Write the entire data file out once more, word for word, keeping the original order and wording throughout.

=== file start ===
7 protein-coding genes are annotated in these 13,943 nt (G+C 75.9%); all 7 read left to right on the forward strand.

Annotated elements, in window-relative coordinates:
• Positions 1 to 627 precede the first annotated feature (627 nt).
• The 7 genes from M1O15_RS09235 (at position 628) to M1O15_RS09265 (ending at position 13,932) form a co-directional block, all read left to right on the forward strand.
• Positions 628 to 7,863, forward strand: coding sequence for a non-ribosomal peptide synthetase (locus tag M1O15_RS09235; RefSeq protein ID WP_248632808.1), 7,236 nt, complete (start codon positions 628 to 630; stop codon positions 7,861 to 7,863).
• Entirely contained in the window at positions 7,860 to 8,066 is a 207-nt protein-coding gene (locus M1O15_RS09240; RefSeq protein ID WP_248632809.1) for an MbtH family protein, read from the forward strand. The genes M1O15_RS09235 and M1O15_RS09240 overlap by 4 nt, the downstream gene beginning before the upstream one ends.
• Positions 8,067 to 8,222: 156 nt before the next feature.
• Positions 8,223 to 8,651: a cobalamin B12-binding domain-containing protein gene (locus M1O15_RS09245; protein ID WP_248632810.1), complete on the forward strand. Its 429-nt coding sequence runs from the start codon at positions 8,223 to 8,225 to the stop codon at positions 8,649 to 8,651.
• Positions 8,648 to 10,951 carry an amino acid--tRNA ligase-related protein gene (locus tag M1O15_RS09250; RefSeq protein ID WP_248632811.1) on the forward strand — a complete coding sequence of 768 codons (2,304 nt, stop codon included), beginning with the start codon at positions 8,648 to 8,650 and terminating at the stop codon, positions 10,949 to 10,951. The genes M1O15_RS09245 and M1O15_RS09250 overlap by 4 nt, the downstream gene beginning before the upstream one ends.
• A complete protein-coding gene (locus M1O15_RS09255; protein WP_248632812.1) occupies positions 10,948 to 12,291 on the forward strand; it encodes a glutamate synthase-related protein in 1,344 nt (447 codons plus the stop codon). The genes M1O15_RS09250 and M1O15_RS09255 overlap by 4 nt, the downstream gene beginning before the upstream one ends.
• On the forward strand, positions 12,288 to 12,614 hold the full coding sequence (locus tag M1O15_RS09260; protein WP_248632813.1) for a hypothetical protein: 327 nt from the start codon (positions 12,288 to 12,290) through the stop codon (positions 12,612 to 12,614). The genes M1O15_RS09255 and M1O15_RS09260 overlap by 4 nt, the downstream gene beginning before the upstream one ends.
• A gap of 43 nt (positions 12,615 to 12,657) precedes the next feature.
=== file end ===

7 protein-coding genes are annotated in these 13,943 nt (G+C 75.9%); all 7 read left to right on the forward strand.

Annotated elements, in window-relative coordinates:
• Positions 1 to 627 precede the first annotated feature (627 nt).
• The 7 genes from M1O15_RS09235 (at position 628) to M1O15_RS09265 (ending at position 13,932) form a co-directional block, all read left to right on the forward strand.
• Positions 628 to 7,863, forward strand: coding sequence for a non-ribosomal peptide synthetase (locus tag M1O15_RS09235; RefSeq protein ID WP_248632808.1), 7,236 nt, complete (start codon positions 628 to 630; stop codon positions 7,861 to 7,863).
• Entirely contained in the window at positions 7,860 to 8,066 is a 207-nt protein-coding gene (locus M1O15_RS09240; RefSeq protein ID WP_248632809.1) for an MbtH family protein, read from the forward strand. The genes M1O15_RS09235 and M1O15_RS09240 overlap by 4 nt, the downstream gene beginning before the upstream one ends.
• Positions 8,067 to 8,222: 156 nt before the next feature.
• Positions 8,223 to 8,651: a cobalamin B12-binding domain-containing protein gene (locus M1O15_RS09245; protein ID WP_248632810.1), complete on the forward strand. Its 429-nt coding sequence runs from the start codon at positions 8,223 to 8,225 to the stop codon at positions 8,649 to 8,651.
• Positions 8,648 to 10,951 carry an amino acid--tRNA ligase-related protein gene (locus tag M1O15_RS09250; RefSeq protein ID WP_248632811.1) on the forward strand — a complete coding sequence of 768 codons (2,304 nt, stop codon included), beginning with the start codon at positions 8,648 to 8,650 and terminating at the stop codon, positions 10,949 to 10,951. The genes M1O15_RS09245 and M1O15_RS09250 overlap by 4 nt, the downstream gene beginning before the upstream one ends.
• A complete protein-coding gene (locus M1O15_RS09255; protein WP_248632812.1) occupies positions 10,948 to 12,291 on the forward strand; it encodes a glutamate synthase-related protein in 1,344 nt (447 codons plus the stop codon). The genes M1O15_RS09250 and M1O15_RS09255 overlap by 4 nt, the downstream gene beginning before the upstream one ends.
• On the forward strand, positions 12,288 to 12,614 hold the full coding sequence (locus tag M1O15_RS09260; protein WP_248632813.1) for a hypothetical protein: 327 nt from the start codon (positions 12,288 to 12,290) through the stop codon (positions 12,612 to 12,614). The genes M1O15_RS09255 and M1O15_RS09260 overlap by 4 nt, the downstream gene beginning before the upstream one ends.
• A gap of 43 nt (positions 12,615 to 12,657) precedes the next feature.